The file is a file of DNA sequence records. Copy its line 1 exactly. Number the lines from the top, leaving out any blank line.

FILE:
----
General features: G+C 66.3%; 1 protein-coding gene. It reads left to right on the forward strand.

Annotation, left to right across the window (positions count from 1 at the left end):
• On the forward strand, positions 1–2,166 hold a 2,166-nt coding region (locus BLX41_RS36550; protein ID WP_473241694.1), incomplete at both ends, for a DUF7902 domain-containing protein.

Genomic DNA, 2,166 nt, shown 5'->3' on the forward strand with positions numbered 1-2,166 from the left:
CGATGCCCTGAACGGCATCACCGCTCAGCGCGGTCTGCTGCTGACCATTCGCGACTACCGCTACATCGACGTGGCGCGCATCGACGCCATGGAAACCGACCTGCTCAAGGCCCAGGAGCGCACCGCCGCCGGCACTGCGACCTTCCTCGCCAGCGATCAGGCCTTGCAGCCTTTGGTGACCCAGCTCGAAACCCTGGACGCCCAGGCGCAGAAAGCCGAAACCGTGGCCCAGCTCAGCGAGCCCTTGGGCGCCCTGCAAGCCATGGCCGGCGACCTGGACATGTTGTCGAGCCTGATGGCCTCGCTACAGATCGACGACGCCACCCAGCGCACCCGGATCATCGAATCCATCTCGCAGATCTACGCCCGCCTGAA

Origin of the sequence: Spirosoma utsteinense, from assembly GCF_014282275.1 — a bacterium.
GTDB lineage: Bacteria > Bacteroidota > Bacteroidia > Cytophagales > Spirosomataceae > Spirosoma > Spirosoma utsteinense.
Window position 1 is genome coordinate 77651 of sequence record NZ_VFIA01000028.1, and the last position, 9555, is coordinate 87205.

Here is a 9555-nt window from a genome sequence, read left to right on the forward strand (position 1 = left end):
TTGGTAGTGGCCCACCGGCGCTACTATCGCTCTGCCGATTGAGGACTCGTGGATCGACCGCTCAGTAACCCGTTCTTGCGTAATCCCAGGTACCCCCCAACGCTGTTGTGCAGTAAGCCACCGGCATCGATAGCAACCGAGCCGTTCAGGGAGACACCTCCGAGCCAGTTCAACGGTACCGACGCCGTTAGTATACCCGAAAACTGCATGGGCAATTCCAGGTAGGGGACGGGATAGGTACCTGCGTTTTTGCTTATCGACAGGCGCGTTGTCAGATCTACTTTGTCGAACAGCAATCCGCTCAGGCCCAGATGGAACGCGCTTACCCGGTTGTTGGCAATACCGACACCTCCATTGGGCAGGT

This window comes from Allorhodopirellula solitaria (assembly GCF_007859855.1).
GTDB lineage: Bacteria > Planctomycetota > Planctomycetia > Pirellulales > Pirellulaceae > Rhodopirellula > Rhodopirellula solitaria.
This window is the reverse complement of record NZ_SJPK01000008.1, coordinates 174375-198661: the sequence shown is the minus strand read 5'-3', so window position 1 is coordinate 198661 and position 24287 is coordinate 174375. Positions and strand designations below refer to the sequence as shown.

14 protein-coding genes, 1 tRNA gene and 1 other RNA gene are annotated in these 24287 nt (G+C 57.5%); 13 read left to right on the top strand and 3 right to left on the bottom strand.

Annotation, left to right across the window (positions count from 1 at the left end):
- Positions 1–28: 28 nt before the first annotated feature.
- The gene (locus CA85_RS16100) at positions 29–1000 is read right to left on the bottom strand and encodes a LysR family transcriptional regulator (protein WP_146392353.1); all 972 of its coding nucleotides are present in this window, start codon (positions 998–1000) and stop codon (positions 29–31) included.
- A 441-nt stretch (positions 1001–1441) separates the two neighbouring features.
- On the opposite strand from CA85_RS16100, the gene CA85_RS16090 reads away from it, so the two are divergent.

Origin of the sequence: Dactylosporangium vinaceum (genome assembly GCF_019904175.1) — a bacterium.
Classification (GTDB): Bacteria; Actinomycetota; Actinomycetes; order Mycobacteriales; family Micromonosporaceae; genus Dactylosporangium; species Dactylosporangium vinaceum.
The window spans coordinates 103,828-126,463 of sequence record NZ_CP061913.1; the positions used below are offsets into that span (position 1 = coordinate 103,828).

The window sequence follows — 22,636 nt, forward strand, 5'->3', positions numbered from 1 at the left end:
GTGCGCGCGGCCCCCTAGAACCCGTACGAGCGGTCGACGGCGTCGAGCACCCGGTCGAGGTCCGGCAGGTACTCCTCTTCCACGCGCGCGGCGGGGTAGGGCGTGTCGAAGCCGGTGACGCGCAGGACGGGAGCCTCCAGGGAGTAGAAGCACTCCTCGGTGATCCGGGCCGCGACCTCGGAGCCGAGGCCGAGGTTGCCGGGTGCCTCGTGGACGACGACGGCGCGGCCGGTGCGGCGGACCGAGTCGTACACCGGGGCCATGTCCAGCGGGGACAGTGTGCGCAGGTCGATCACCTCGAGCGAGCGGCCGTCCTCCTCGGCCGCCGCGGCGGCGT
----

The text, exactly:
General features: G+C 66.3%; 1 protein-coding gene. It reads left to right on the forward strand.